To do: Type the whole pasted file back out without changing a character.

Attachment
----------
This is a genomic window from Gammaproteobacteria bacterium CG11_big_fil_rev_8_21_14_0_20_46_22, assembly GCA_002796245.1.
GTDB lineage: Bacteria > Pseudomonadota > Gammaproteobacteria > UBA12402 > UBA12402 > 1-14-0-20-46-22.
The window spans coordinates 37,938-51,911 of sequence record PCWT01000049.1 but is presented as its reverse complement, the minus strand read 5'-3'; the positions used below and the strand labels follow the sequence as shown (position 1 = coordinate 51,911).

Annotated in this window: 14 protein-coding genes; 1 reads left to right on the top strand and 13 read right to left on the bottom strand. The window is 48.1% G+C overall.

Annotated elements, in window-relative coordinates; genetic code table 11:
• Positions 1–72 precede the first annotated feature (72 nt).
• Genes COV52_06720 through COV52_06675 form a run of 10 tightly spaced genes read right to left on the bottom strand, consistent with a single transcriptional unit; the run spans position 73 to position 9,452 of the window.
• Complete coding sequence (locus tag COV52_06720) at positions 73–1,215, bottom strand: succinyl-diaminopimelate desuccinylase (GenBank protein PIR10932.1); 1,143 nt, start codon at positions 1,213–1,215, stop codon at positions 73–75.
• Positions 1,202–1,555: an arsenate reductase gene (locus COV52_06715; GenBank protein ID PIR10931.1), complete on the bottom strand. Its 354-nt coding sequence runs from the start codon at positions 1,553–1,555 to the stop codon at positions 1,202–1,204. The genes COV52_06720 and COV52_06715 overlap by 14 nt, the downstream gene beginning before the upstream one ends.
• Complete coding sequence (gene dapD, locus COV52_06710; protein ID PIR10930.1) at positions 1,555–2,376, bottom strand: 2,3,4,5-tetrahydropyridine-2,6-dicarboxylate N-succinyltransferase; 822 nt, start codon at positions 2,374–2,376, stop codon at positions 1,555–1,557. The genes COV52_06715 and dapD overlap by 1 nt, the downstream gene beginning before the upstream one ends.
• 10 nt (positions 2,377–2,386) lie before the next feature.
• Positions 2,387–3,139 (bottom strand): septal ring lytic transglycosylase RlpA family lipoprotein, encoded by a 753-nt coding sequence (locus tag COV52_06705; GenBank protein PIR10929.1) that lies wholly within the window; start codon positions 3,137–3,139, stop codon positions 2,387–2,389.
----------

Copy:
This is a genomic window from Gammaproteobacteria bacterium CG11_big_fil_rev_8_21_14_0_20_46_22, assembly GCA_002796245.1.
GTDB lineage: Bacteria > Pseudomonadota > Gammaproteobacteria > UBA12402 > UBA12402 > 1-14-0-20-46-22.
The window spans coordinates 37,938-51,911 of sequence record PCWT01000049.1 but is presented as its reverse complement, the minus strand read 5'-3'; the positions used below and the strand labels follow the sequence as shown (position 1 = coordinate 51,911).

Annotated in this window: 14 protein-coding genes; 1 reads left to right on the top strand and 13 read right to left on the bottom strand. The window is 48.1% G+C overall.

Annotated elements, in window-relative coordinates; genetic code table 11:
• Positions 1–72 precede the first annotated feature (72 nt).
• Genes COV52_06720 through COV52_06675 form a run of 10 tightly spaced genes read right to left on the bottom strand, consistent with a single transcriptional unit; the run spans position 73 to position 9,452 of the window.
• Complete coding sequence (locus tag COV52_06720) at positions 73–1,215, bottom strand: succinyl-diaminopimelate desuccinylase (GenBank protein PIR10932.1); 1,143 nt, start codon at positions 1,213–1,215, stop codon at positions 73–75.
• Positions 1,202–1,555: an arsenate reductase gene (locus COV52_06715; GenBank protein ID PIR10931.1), complete on the bottom strand. Its 354-nt coding sequence runs from the start codon at positions 1,553–1,555 to the stop codon at positions 1,202–1,204. The genes COV52_06720 and COV52_06715 overlap by 14 nt, the downstream gene beginning before the upstream one ends.
• Complete coding sequence (gene dapD, locus COV52_06710; protein ID PIR10930.1) at positions 1,555–2,376, bottom strand: 2,3,4,5-tetrahydropyridine-2,6-dicarboxylate N-succinyltransferase; 822 nt, start codon at positions 2,374–2,376, stop codon at positions 1,555–1,557. The genes COV52_06715 and dapD overlap by 1 nt, the downstream gene beginning before the upstream one ends.
• 10 nt (positions 2,377–2,386) lie before the next feature.
• Positions 2,387–3,139 (bottom strand): septal ring lytic transglycosylase RlpA family lipoprotein, encoded by a 753-nt coding sequence (locus tag COV52_06705; GenBank protein PIR10929.1) that lies wholly within the window; start codon positions 3,137–3,139, stop codon positions 2,387–2,389.